Although symphonic metal is widely seen as one of the more commercial metal genres, there exists an extreme variant of the style. Taking more cues from extreme metal sub-genres than normal but retaining the dominant classical influence, the term is best used to describe bands that are influenced by black and death metal, but keeping their main focus on the classical influences. Such artists are less common however, and the term extreme symphonic metal has been used interchangeably with symphonic black metal.

- Written by adg211288 with the input of the Metal Music Archives Admin Team

Sub-genre collaborators:
  • adg211288
  • DippoMagoo

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symphonic metal Music Reviews

EPICA The Holographic Principle

Album · 2016 · Symphonic Metal
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Kev Rowland
I can’t put my finger on it, but there is definitely something that lifts this 2016 album to a higher plane than the one that came out just two years earlier. The intensity is still at the very high level, but Simone seems to be more in control on this one, as opposed to sometimes being swept away. It is bombastic, it is massively over the top, and the guitars have reined in just ever so slightly, although at times they still race off like bolting horses that have been given their heads. It is an overpowering aural assault on the senses, and I love it. The closest way I can think of describing it is like being at a version of Handel’s “Messiah” with full choir and orchestra, but with Slipknot also being involved!

I was playing these two albums back to back the other day, and even without looking I knew when this one had started as there is a definite lift, a step up in just about everything. Symphonic over the top progressive metal just doesn’t get any better than this. This is not something that can be played as background music, but rather demands full attention of the listener at all times, as this is all-consuming, and not for the fainthearted. I really do hope that the guys decided to come down to this part of the world for a show one day, as they must be incredible in concert. This is essential, nothing more, nothing less.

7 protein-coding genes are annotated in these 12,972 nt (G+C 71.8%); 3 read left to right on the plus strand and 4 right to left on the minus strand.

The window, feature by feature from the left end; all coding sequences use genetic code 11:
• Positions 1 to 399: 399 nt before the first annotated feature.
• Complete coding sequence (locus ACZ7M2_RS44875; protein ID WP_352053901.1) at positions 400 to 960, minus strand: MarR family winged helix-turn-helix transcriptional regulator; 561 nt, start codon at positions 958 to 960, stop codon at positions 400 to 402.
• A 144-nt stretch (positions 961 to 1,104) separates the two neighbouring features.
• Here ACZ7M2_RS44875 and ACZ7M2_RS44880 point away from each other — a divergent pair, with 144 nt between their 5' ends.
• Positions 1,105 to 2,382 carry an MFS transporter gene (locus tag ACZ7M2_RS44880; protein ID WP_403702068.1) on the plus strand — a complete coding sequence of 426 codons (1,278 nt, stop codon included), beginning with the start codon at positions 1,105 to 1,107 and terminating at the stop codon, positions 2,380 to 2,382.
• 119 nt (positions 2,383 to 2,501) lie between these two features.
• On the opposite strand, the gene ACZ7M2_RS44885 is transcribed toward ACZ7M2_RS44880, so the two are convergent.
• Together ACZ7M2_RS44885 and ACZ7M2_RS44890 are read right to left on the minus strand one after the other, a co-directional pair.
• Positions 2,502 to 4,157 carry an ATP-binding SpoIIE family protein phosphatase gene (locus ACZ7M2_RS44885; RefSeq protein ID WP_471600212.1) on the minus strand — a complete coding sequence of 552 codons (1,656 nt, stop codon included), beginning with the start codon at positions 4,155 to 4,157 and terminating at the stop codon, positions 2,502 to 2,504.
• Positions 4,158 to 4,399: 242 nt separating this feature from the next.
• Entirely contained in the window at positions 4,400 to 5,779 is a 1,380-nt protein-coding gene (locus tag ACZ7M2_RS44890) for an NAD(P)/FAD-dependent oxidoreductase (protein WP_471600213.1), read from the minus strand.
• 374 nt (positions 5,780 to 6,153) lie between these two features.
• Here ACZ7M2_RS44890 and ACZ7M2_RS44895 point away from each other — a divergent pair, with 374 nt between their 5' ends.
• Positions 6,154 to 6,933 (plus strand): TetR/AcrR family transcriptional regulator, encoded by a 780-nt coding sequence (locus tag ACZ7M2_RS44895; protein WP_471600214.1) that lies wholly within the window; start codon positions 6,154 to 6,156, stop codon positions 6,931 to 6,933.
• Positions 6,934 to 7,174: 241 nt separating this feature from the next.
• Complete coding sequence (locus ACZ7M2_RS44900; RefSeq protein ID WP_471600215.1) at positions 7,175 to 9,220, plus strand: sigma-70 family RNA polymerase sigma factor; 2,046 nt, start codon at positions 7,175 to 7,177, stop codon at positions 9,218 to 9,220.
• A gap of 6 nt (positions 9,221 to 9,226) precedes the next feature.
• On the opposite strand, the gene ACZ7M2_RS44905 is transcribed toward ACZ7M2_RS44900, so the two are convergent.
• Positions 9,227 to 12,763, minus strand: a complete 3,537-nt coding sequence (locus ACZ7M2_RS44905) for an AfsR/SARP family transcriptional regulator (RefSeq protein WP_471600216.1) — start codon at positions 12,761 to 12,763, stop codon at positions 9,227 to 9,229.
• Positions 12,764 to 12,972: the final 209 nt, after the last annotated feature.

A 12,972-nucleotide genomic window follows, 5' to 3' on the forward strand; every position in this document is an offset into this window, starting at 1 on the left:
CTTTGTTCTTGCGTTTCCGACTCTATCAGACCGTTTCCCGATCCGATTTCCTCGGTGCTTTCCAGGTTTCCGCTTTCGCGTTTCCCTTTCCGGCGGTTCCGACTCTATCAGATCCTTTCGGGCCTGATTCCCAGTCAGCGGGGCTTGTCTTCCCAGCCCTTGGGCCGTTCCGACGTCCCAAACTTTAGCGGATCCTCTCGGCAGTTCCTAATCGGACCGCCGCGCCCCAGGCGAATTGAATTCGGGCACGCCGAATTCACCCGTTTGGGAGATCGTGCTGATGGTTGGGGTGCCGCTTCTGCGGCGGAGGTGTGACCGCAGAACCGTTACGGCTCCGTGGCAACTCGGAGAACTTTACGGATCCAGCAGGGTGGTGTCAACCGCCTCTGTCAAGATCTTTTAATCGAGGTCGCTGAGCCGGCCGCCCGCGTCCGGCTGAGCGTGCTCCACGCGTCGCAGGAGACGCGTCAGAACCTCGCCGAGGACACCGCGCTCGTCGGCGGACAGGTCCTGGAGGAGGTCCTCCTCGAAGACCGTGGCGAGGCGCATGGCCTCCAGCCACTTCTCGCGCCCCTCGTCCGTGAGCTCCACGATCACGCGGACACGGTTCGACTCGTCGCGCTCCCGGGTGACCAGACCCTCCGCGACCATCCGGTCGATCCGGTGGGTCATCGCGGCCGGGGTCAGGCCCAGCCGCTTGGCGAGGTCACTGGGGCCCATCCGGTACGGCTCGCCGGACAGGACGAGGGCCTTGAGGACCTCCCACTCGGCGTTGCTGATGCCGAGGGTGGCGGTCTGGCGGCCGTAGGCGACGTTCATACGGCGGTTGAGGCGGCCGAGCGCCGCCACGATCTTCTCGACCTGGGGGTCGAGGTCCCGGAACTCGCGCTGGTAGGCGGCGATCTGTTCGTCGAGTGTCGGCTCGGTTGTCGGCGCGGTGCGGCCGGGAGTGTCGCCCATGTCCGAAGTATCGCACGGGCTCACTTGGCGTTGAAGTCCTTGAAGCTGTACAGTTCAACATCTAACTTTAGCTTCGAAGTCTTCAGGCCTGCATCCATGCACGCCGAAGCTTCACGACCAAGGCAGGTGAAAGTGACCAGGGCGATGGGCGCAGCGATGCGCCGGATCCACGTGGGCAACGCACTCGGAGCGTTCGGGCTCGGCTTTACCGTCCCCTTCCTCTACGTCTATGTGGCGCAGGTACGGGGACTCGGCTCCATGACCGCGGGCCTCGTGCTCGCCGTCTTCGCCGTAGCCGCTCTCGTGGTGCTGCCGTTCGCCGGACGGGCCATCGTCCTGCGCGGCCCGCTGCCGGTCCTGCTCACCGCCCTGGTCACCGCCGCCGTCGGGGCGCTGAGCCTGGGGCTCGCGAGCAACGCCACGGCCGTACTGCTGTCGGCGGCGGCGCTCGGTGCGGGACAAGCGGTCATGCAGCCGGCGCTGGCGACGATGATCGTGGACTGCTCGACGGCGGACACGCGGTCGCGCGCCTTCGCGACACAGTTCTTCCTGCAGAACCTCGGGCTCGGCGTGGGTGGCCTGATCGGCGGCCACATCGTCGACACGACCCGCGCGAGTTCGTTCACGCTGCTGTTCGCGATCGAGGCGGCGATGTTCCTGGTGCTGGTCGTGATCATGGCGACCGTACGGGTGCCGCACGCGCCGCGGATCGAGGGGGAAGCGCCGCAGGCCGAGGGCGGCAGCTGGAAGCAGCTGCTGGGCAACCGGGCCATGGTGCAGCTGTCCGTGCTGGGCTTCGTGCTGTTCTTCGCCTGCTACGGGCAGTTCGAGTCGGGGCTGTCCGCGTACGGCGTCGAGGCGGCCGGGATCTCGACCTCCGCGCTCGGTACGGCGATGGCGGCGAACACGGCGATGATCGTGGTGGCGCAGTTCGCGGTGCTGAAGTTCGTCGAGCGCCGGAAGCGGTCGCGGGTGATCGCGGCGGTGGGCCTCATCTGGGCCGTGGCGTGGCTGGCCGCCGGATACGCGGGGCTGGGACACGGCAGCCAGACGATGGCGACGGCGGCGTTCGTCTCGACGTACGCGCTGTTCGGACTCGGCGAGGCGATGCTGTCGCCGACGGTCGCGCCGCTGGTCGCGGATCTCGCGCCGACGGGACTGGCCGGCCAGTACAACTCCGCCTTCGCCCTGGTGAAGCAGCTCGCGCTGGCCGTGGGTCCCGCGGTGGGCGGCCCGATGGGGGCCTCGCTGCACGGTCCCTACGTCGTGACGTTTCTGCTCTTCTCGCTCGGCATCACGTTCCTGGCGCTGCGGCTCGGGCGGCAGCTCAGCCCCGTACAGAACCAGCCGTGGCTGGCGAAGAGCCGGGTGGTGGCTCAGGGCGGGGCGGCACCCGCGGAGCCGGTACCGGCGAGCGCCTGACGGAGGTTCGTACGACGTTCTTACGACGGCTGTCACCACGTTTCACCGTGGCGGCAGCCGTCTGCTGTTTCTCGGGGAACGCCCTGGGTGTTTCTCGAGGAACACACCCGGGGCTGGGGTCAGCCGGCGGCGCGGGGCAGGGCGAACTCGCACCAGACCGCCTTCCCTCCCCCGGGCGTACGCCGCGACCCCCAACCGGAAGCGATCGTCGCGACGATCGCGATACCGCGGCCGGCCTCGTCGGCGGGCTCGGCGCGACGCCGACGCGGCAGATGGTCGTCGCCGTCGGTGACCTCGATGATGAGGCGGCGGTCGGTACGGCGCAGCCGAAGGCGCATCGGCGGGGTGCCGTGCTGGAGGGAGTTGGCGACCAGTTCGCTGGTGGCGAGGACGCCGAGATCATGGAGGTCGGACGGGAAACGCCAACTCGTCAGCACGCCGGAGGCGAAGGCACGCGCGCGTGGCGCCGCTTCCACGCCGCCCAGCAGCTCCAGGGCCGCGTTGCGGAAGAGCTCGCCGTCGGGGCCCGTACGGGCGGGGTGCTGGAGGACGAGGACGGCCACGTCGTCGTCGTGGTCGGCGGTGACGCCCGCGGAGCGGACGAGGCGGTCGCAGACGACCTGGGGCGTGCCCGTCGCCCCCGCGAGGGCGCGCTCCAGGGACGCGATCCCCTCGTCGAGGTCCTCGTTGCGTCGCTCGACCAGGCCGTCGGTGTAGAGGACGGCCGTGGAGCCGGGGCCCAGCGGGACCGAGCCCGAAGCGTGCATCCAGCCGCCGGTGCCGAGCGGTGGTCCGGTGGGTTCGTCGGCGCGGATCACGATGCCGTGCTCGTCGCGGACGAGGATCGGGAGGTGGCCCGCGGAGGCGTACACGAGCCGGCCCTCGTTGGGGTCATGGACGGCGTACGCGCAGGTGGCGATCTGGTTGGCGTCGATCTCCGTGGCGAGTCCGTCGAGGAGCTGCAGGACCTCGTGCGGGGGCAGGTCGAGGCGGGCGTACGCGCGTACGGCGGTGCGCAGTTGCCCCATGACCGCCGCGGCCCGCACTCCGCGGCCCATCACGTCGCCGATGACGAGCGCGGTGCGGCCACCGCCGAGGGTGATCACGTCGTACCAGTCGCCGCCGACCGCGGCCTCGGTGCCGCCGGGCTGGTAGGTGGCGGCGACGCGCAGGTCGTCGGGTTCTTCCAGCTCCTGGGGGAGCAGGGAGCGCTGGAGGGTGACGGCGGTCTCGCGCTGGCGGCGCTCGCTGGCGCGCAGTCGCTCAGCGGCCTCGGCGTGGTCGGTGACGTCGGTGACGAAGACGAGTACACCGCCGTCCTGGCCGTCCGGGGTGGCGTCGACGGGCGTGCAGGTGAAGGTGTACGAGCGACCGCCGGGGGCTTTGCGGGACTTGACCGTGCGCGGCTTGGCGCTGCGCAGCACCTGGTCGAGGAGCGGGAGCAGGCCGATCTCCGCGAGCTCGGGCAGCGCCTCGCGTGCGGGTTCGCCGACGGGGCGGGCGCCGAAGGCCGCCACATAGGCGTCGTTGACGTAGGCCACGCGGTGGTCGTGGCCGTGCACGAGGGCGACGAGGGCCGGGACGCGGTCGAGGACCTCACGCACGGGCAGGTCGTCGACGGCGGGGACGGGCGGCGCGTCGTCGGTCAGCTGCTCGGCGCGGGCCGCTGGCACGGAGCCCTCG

EPICA The Quantum Enigma

Album · 2014 · Symphonic Metal
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Kev Rowland
here is one word to describe this 2014 album that rises clearly above all others, “Intensity”. The production on this album seems to have brought everything together at the highest volume possible, so much so that the listener is quite drained by all of it. Singer Simone Simons has a quite stunning voice, but to be honest she is sometimes drained out by the choir and also by the rest of the band so that she actually loses some of the impact. This is a real shame, as the album as a whole is an incredible piece of work, much more metallic than the band to which they are most often compared, Nightwish, with the twin guitars locked in and riffing hard. They are also more downtuned and there is the feeling that this a guitar based-band first and foremost, as opposed to keyboard-based. Of course, Epica have a second singer in Mark Jansen who favours death growls as opposed to the ‘proper’ singing of Marco Hietala, so there is a very different feel between the two acts.

In many ways I actually prefer Epica, as the intensity is palpable: here is a band that are all firing on all cylinders, rushing to the end, taking no prisoners. Sure, I would have preferred to have Simone’s vocals higher in the mix, but perhaps I’m being just a little picky? This is a symphonic metal band who concentrate on the latter more than the former, and that’s just fine with me.Yes, they slow it down here and there, but it is when they are at full gallop with the band playing hard and the choir singing their hearts out, and Simone striving to rise above it all, that they are at their very best.

NIGHTWISH Imaginaerum

Album · 2011 · Symphonic Metal
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adg211288